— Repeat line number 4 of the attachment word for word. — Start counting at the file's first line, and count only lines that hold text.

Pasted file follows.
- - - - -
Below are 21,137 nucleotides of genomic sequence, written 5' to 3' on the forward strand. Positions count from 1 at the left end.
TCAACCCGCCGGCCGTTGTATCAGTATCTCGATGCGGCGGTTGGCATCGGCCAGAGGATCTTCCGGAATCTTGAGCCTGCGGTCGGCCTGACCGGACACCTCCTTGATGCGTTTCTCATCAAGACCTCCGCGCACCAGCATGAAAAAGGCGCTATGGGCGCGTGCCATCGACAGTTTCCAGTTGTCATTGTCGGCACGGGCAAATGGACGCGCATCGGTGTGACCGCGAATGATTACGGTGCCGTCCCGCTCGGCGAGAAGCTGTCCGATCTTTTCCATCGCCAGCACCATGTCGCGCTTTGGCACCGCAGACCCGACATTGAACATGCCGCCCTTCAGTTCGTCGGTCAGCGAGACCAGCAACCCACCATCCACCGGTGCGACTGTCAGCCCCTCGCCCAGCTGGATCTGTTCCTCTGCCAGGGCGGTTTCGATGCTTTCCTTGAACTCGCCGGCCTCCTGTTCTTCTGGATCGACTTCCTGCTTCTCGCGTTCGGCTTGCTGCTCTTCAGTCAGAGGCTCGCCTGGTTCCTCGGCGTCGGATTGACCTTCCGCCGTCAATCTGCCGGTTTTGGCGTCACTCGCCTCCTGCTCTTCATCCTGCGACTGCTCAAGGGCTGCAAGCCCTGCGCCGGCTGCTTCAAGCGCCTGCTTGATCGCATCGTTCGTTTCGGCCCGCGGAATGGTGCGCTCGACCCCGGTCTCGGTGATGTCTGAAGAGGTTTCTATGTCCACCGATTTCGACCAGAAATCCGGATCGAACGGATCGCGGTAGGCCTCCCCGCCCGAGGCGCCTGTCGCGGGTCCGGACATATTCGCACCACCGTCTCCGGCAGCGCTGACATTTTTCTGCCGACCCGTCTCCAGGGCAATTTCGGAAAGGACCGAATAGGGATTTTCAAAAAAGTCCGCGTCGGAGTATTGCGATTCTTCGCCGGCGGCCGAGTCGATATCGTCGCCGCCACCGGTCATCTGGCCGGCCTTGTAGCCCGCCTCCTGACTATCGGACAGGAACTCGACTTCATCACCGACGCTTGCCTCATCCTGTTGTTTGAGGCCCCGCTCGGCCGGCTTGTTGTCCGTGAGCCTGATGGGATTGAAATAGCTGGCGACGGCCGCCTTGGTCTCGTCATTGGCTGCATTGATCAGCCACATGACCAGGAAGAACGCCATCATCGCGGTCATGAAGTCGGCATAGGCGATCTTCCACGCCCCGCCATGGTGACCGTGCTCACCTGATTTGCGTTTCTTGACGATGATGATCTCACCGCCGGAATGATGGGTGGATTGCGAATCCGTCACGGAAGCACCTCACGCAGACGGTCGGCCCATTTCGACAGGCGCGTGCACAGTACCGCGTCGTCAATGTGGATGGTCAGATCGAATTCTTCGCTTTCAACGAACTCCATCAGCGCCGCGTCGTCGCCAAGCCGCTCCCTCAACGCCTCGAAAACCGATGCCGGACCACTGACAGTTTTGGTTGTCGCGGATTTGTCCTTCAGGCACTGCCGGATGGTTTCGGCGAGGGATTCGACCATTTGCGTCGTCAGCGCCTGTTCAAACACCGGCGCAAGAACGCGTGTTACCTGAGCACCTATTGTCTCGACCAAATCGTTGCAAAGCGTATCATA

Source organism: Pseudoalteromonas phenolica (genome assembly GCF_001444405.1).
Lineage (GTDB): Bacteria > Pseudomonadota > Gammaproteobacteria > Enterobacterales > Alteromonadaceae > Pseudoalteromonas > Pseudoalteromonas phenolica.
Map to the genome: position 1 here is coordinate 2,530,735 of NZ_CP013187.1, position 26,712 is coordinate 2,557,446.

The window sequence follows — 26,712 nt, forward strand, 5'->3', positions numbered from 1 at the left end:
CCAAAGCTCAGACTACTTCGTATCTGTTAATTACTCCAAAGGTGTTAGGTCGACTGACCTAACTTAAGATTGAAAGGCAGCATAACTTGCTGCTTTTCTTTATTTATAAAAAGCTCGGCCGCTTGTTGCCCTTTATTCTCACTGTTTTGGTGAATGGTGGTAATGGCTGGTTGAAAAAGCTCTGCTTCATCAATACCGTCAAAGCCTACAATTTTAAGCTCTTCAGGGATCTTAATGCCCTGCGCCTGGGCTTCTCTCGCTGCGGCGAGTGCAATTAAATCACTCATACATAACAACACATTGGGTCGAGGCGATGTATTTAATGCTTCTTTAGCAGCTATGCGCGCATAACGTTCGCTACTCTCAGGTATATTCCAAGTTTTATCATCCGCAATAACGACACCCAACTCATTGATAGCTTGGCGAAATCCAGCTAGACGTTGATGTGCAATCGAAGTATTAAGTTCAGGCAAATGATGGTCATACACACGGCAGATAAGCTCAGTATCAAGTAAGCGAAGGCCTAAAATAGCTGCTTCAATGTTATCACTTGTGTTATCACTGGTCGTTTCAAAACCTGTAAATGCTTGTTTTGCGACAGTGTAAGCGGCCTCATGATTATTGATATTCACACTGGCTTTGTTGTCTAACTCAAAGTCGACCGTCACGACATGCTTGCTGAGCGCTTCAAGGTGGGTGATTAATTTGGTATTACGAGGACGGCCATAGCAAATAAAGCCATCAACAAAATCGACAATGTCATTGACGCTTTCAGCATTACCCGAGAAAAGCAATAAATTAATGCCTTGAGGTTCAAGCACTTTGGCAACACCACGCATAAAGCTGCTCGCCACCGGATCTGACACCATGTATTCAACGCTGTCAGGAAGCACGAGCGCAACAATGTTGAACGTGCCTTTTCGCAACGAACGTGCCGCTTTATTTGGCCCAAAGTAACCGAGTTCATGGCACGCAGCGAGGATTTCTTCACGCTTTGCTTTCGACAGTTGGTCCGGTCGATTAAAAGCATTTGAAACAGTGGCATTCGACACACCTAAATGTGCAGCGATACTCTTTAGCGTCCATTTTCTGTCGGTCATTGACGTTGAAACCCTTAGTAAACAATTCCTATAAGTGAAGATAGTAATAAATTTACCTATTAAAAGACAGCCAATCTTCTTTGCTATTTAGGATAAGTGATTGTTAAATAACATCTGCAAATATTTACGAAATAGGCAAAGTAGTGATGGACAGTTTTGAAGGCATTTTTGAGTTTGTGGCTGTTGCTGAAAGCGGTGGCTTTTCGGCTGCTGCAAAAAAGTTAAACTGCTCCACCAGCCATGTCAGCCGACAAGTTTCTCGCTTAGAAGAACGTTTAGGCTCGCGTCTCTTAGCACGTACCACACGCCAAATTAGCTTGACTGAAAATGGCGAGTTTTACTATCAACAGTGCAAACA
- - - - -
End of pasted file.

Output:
Lineage (GTDB): Bacteria > Pseudomonadota > Gammaproteobacteria > Enterobacterales > Alteromonadaceae > Pseudoalteromonas > Pseudoalteromonas phenolica.